Last updated on October 24th, 2023 at 07:12 pm
Especially the fallen leaves in autumn protect the plants and many small living creatures from ice and cold in winter. If a blanket of snow comes over it, flora and fauna have it reasonably warm and cozy and all survive the winter period. Of course, the pests in the garden also survive. Here you only have to dispose of visibly infected leaves with fungal spores and snail eggs when the fallen leaves are collected. This then disappears in the residual waste, not on the compost.
Another thing: a garden also includes a few pests, because otherwise the birds have nothing to eat, the beneficial insects are also unemployed and starve. In a garden with good balance, all find their place and also have their right. A little of the fallen leaves is also transformed as humus. It improves the quality of the soil and makes plants grow better.
Recycle old fallen leaves on the compost
However, much of the old foliage is often swept from the beds toward the end of winter, starting in mid/late February, so that the spring bloomers can really grow out of the ground. The old fallen leaves then go into the compost, where they can continue to form into humus. If all the fallen leaves are disposed of with the residual waste, many microorganisms are also disposed of. These then end up in the waste incineration plant.
Using leaves as mulch
Leaves can also be used as mulch. To do this, it should rest for about two weeks. Then simply spread the leaf mulch on the ground. It is especially suitable for hedges, ornamental and berry bushes. In the case of oak, walnut or chestnut leaves, it should be noted that they are very coarse, decompose more slowly and should therefore be chopped. The leaves of these tree species contain many tannins. Therefore, only plants that need an acidic soil, such as azaleas, rhododendrons or blueberries, should be mulched with them.
So: fallen leaves may and should be left on the beds in winter for protection. From the end of February (depending on the region), the beds can be carefully swept free.
Rake off leaves from the lawn
One more thing: Hydrangeas, roses and many other small woody plants need a warm pack of fallen leaves for winter protection! Of course, you can also use straw, jute fabric, fir brushwood as protection. Old fallen leaves belong on the compost. Only the lawn must be freed from leaves from the beginning, otherwise the leaves will rot and the lawn will get stains or fungal diseases.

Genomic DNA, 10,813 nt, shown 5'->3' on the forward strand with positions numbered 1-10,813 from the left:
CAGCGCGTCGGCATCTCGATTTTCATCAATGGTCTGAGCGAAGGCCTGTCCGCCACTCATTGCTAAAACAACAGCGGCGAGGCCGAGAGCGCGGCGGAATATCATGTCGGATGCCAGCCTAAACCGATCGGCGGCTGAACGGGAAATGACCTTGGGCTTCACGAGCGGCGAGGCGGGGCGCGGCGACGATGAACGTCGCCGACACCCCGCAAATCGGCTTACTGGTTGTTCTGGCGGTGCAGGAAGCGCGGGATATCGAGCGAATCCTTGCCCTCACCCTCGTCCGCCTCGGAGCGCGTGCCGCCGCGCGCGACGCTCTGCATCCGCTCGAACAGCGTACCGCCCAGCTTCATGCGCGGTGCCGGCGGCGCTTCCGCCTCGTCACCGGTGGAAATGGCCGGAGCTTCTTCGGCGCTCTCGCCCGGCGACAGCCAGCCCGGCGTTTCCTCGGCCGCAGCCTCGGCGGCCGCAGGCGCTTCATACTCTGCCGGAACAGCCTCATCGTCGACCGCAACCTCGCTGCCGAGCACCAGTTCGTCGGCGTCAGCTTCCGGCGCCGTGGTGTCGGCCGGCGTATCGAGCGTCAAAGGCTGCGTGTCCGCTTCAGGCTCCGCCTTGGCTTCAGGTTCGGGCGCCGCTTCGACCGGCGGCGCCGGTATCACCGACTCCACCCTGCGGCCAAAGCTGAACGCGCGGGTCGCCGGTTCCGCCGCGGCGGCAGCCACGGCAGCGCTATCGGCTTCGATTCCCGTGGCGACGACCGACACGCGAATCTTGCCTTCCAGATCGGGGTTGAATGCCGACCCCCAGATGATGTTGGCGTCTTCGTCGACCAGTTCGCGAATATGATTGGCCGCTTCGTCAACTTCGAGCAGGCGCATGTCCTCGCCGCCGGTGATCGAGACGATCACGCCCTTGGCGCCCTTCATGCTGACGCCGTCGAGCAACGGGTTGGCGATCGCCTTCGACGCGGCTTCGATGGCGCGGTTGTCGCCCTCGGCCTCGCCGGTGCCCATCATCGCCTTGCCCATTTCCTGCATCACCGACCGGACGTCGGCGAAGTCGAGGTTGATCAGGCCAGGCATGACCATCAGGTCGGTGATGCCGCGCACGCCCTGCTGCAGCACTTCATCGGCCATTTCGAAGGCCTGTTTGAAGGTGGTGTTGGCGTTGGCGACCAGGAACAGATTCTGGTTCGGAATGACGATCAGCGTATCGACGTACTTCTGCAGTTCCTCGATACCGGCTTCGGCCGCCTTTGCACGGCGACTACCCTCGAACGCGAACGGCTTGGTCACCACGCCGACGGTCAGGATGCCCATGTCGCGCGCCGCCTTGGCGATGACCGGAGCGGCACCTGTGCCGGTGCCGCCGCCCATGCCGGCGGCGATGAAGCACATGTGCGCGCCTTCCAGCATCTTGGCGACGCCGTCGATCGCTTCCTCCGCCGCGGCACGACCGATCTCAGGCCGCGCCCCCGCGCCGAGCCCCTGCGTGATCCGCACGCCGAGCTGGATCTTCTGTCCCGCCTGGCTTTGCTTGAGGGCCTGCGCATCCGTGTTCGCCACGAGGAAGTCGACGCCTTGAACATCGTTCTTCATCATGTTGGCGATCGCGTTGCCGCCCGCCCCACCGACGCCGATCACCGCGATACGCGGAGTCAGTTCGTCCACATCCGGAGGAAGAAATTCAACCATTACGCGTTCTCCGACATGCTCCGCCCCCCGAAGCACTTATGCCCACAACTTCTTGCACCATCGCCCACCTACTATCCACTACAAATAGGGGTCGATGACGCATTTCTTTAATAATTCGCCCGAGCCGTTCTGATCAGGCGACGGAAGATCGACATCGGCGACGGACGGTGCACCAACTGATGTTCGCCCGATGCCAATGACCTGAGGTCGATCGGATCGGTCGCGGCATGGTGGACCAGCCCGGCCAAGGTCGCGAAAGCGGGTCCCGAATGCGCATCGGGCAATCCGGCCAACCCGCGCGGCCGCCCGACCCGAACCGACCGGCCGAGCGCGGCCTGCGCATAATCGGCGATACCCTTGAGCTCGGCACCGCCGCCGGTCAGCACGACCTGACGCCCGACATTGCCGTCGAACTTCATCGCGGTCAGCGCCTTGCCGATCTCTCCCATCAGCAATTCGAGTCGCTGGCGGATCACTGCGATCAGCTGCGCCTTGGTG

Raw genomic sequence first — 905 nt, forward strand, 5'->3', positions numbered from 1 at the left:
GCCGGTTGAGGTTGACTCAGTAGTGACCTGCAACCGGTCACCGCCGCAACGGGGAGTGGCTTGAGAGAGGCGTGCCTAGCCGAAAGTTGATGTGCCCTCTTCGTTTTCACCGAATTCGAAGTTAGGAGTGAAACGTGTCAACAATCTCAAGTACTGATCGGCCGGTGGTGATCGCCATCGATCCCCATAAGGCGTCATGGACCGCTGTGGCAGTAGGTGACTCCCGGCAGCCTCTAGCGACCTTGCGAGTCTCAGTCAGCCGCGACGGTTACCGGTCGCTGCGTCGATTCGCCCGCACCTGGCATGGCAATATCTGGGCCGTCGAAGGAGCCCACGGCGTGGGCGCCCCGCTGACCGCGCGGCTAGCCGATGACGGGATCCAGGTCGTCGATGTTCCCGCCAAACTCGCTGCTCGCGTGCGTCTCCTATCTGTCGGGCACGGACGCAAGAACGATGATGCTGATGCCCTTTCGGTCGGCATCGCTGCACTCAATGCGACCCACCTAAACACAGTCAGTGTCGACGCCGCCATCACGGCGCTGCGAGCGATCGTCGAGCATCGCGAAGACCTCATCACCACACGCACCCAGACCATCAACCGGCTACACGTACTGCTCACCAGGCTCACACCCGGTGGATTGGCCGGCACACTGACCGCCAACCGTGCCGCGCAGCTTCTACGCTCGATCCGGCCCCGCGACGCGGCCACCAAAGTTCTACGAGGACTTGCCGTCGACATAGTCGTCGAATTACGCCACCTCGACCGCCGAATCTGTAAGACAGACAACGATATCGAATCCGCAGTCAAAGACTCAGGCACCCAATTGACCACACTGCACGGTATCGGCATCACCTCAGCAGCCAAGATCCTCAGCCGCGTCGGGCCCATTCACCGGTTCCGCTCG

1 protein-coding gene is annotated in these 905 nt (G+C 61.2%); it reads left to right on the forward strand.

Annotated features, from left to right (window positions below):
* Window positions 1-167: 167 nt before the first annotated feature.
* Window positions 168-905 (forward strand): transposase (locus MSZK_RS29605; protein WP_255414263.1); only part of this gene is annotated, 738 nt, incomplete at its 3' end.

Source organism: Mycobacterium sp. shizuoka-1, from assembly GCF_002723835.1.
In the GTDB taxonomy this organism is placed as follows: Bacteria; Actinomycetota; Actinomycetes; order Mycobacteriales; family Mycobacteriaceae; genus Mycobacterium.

Whether you should dispose of fallen leaves or leave them lying around depends on various factors, including your aesthetic preferences, the health of your lawn and garden, and the local regulations in your area. Here are some considerations for both options:
Leaving Fallen Leaves:
- Natural Mulch: Allowing fallen leaves to remain on the ground can serve as natural mulch. The leaves help retain moisture, suppress weeds, and improve soil quality as they decompose.
- Wildlife and Beneficial Insects: Leaf litter provides habitat and food sources for various beneficial insects and small wildlife, contributing to a healthier ecosystem.
- Sustainability: Leaving leaves in place is an eco-friendly practice that reduces the need for bagging, hauling, and disposing of organic material.
- Time and Effort: It’s less labor-intensive than raking and bagging leaves, making it a more convenient option.
Disposing of Fallen Leaves:
- Lawn Health: Thick layers of leaves can smother and damage grass, leading to poor lawn health. If you have an abundance of leaves, especially from large trees, you may need to remove some to prevent these issues.
- Aesthetics: A yard covered in leaves may not be visually appealing to some homeowners, especially in urban or suburban settings.
- Pest and Disease Concerns: Excess leaf litter can create hiding places for pests like rodents and insects. It can also harbor diseases that may infect your plants in the spring.
- Local Regulations: Some municipalities have ordinances or regulations that require homeowners to remove leaves from their properties, as leaving them can be seen as a nuisance.
In summary, there is no one-size-fits-all answer. If you have a few leaves and your lawn and garden can benefit from the natural mulch and ecological advantages of leaving them in place, it may be a good option. However, if you have a large volume of leaves that could harm your lawn, create unsightly conditions, or lead to pest and disease problems, you may need to dispose of them. Ultimately, the choice should be based on your specific circumstances and preferences, as well as any local regulations that apply to leaf removal.